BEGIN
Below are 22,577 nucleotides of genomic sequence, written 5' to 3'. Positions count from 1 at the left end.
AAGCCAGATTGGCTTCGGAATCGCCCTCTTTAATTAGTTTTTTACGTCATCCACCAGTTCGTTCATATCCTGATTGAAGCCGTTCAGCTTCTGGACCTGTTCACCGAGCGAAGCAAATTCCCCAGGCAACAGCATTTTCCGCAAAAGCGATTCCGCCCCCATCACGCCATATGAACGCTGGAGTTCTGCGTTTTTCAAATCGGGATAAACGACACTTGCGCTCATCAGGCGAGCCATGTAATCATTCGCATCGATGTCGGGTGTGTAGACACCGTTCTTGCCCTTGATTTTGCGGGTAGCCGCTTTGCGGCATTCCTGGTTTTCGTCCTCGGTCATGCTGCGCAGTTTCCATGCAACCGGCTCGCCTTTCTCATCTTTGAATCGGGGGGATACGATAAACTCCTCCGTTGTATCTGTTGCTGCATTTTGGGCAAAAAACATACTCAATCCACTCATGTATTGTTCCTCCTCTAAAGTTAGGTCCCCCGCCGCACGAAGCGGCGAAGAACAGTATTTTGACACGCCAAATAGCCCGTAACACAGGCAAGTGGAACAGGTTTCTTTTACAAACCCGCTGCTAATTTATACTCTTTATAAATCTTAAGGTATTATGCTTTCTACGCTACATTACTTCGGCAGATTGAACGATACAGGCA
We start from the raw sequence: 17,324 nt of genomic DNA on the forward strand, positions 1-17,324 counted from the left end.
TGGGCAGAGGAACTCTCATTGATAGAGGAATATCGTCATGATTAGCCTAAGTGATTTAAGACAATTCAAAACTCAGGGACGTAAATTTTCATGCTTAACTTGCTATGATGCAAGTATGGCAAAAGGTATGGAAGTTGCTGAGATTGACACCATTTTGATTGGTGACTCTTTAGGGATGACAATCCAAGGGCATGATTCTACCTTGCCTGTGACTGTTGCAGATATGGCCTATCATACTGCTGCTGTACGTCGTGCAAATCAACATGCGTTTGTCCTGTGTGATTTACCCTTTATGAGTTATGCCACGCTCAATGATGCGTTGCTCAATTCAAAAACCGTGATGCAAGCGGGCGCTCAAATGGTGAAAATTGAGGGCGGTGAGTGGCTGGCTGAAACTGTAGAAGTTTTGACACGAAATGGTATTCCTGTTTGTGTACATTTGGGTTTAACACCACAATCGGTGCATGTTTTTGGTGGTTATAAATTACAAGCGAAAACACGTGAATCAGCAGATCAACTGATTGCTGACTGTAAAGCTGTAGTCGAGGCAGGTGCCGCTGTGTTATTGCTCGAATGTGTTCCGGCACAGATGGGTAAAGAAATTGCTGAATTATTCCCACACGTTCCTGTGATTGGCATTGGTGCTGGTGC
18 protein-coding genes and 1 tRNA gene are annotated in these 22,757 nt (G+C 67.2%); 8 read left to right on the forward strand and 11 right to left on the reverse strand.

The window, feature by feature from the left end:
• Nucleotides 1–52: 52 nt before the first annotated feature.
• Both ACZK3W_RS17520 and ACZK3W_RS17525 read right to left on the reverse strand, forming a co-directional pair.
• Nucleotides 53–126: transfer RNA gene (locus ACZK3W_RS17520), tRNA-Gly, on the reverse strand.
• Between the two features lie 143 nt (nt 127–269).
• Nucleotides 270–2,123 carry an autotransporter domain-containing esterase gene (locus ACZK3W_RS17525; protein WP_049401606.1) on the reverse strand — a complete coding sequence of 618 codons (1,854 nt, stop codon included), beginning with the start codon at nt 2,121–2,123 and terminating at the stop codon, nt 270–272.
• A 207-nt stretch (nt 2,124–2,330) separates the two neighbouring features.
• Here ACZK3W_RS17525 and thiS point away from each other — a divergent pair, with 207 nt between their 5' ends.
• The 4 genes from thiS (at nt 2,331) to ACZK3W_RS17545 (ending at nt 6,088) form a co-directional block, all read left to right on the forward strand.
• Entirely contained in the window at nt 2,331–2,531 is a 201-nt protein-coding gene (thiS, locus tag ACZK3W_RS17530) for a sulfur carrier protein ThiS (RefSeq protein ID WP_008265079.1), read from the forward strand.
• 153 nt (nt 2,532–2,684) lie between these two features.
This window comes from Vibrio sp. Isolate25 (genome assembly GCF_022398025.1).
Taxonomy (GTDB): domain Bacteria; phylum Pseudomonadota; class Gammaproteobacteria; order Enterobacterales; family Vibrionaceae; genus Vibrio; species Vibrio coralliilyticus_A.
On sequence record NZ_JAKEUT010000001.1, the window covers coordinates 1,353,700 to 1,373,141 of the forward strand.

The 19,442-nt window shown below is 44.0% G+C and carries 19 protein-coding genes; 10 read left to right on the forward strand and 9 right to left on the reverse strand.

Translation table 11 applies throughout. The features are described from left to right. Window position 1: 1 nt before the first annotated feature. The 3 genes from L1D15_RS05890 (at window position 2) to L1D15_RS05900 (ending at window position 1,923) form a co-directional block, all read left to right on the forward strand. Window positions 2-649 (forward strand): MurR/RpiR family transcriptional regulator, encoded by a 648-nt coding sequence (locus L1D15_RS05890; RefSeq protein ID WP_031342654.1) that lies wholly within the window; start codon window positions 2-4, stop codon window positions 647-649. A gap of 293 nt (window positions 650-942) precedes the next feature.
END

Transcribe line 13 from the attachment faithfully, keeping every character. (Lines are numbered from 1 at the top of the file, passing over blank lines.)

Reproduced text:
• Here ACZK3W_RS17525 and thiS point away from each other — a divergent pair, with 207 nt between their 5' ends.